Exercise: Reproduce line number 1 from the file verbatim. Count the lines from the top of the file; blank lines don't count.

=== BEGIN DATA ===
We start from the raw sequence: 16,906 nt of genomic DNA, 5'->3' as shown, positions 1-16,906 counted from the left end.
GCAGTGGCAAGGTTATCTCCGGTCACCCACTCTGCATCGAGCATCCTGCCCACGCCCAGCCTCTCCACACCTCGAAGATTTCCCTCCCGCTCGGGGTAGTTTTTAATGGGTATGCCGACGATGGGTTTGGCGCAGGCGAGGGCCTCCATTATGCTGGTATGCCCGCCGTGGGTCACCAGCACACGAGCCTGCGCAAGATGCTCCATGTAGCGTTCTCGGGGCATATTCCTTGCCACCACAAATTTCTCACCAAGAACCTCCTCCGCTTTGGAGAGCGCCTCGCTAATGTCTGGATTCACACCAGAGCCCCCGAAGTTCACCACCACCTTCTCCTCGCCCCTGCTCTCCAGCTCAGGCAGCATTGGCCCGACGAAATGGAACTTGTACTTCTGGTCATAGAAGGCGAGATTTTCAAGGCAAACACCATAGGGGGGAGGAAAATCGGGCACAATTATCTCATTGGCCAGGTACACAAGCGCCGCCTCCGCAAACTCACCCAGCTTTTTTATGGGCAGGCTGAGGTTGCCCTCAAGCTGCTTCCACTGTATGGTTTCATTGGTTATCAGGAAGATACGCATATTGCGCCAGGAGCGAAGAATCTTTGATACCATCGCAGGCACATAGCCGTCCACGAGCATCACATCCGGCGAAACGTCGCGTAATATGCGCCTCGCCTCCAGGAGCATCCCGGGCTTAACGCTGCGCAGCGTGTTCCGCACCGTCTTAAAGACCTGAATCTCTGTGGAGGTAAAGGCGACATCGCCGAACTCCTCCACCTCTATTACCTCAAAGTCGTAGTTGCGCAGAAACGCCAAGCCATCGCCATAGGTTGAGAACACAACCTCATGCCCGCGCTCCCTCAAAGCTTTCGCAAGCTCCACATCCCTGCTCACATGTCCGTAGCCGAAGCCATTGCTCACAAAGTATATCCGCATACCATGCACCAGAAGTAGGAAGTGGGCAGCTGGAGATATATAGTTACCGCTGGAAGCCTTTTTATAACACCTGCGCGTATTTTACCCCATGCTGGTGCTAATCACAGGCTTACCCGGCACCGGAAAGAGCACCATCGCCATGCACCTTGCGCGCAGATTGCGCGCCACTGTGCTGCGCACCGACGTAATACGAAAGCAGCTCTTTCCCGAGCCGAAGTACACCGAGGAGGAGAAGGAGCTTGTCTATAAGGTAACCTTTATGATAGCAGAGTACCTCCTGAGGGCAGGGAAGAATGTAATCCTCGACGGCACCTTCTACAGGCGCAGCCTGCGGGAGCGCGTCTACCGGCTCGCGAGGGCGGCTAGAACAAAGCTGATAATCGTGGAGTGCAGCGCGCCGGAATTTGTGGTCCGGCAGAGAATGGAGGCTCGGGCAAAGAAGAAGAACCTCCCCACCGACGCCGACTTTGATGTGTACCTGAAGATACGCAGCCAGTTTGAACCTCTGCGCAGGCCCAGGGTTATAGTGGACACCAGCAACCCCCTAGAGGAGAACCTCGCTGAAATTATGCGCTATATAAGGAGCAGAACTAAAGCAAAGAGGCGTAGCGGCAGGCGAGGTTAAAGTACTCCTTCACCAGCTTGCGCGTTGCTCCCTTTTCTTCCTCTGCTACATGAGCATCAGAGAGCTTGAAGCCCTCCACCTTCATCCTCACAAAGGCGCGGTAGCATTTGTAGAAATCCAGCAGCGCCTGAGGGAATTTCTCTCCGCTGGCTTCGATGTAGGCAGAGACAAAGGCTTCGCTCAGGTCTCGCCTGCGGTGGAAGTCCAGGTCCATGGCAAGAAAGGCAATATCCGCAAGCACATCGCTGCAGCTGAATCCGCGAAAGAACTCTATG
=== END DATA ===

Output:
We start from the raw sequence: 16,906 nt of genomic DNA, 5'->3' as shown, positions 1-16,906 counted from the left end.